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Friends: Eric Garner was a ‘gentle giant’

Eric Garner, right, poses with his children during a family outing in an undated photo. (AP Photo/Family photo via National Action Network)
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Eric Garner is a household name for reasons every black family dreads: He was killed by a white police officer — Joe Pantaleo, who put him in an apparent chokehold in July.

But to family and friends, Garner was more than just a symbol — or the latest unarmed black man to die at the hands of American police. Here’s what’s known about the 43-year-old father of six from Staten Island:

Garner was 6’3″ tall and weighed 350 pounds. His asthma forced him to quit his job as a horticulturalist for New York’s Department of Parks and Recreation. His friends told the New York Times he had diabetes and sleep apnea, and that he wheezed when he spoke.

His youngest daughter, Legacy, was three months old when Garner was killed. “He was a great dad — he’s just a warm guy,” Jewel Miller, Legacy’s mother, told the Staten Island Advance. Legacy was born prematurely. “He was so proud of his daughter — she’s his miracle,” Miller said.

His neighborhood friends called him “Big E.”

“Everybody that knows him will tell you that he’s a wonderful person,” Charlene Thomas told the Advance. “I would hug him every day. He was like a big teddy bear.” Thomas said she knew Garner because she used to work in a deli not far from where he was killed in the Tomkinsville neighborhood.

Garner’s pastor described Garner as a “gentle giant,” as did Christopher Pisciotta, a Legal Aid attorney who represented him.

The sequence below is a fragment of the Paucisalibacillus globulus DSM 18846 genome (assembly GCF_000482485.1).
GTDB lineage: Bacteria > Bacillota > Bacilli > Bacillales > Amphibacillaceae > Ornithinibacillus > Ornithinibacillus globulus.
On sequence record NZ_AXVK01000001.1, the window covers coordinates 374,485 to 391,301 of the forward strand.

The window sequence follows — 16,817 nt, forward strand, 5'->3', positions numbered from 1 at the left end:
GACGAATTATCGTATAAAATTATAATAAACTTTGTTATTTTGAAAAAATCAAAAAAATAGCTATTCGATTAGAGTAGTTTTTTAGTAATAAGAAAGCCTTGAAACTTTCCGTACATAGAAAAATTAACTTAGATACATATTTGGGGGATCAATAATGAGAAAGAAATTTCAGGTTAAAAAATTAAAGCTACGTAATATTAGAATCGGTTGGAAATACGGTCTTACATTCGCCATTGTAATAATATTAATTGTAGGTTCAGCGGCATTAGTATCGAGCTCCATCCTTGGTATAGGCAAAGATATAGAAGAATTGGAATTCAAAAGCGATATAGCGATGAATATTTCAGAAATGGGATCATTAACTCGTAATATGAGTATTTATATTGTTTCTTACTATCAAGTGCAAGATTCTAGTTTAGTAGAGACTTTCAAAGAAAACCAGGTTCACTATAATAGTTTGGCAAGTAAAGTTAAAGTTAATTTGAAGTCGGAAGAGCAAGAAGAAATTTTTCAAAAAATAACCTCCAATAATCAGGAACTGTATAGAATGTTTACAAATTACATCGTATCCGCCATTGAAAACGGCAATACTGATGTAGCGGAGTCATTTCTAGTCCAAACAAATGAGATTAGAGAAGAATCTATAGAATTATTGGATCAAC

But it’s been widely reported Garner had been arrested more than 30 times, including several times for selling unlicensed cigarettes, or “loosies.” The arrests go back to the 1980s — for assault, resisting arrest, and grand larceny, according to the Wall Street Journal. According to the Advance, when police stopped Garner, he had three pending criminal charges against him for holding or selling loosies. In August 2013, he was charged with aggravated unlicensed operation of a vehicle, false personation and marijuana possession.

“This guy was nobody’s drug dealer,” Rev. Lloyd Land of First United Christian Church told the Advance. “He doesn’t drink liquor. He doesn’t do drugs. What he does is he sells cigarettes.” He added:”He sells cigarettes, 50 cents a piece. That’s how he makes a living. He was a gentle giant. Insofar as violence, I don’t believe if you smack him in the face he would hit you back … The police have no reason to attack him.”

Garner filed a handwritten complaint in federal court against the NYPD in September 2007. Garner accused an officer of conducting a cavity search on the street after he volunteered to go to a police station for the officer to conduct a strip search because he had “nothing to hide.” “My request was ignored,” Garner wrote.

Instead, Garner wrote in the complaint, the officer placed him “in handcuffs and then performs an cavity search on me by ways of ‘digging his fingers in my rectum in the middle of the street.'” According to the Advance, Garner also wrote the officer unzipped his shorts and inspected his genitals while people passed by on the street. Garner wrote when he informed the officer he was filing a complaint against him for violating Garner’s civil rights, the officer added drug charges to the arrest record.


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